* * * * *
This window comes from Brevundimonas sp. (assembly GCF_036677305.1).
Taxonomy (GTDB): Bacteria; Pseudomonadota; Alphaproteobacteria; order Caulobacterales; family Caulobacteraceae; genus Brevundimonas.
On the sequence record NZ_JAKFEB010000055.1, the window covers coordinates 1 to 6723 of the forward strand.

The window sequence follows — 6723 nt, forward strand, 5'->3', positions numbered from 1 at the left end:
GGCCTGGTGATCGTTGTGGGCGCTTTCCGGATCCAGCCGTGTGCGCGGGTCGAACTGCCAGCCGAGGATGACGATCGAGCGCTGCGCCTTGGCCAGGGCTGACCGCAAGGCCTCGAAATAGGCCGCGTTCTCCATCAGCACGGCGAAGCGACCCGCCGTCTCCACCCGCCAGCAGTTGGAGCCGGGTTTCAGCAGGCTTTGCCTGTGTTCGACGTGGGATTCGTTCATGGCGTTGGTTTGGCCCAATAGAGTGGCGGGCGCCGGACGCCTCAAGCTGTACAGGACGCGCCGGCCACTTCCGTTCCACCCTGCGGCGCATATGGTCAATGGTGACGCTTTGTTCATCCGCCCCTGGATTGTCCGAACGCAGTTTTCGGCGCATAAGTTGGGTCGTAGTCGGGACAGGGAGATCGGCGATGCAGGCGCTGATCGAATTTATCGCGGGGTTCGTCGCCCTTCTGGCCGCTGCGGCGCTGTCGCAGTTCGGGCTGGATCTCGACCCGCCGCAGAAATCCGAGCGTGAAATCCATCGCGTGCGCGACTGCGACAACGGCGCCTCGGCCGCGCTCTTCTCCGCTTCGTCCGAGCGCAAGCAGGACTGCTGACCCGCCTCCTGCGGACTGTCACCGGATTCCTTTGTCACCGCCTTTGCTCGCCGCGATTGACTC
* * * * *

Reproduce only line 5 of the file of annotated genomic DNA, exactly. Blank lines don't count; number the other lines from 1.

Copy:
GGCCTGGTGATCGTTGTGGGCGCTTTCCGGATCCAGCCGTGTGCGCGGGTCGAACTGCCAGCCGAGGATGACGATCGAGCGCTGCGCCTTGGCCAGGGCTGACCGCAAGGCCTCGAAATAGGCCGCGTTCTCCATCAGCACGGCGAAGCGACCCGCCGTCTCCACCCGCCAGCAGTTGGAGCCGGGTTTCAGCAGGCTTTGCCTGTGTTCGACGTGGGATTCGTTCATGGCGTTGGTTTGGCCCAATAGAGTGGCGGGCGCCGGACGCCTCAAGCTGTACAGGACGCGCCGGCCACTTCCGTTCCACCCTGCGGCGCATATGGTCAATGGTGACGCTTTGTTCATCCGCCCCTGGATTGTCCGAACGCAGTTTTCGGCGCATAAGTTGGGTCGTAGTCGGGACAGGGAGATCGGCGATGCAGGCGCTGATCGAATTTATCGCGGGGTTCGTCGCCCTTCTGGCCGCTGCGGCGCTGTCGCAGTTCGGGCTGGATCTCGACCCGCCGCAGAAATCCGAGCGTGAAATCCATCGCGTGCGCGACTGCGACAACGGCGCCTCGGCCGCGCTCTTCTCCGCTTCGTCCGAGCGCAAGCAGGACTGCTGACCCGCCTCCTGCGGACTGTCACCGGATTCCTTTGTCACCGCCTTTGCTCGCCGCGATTGACTC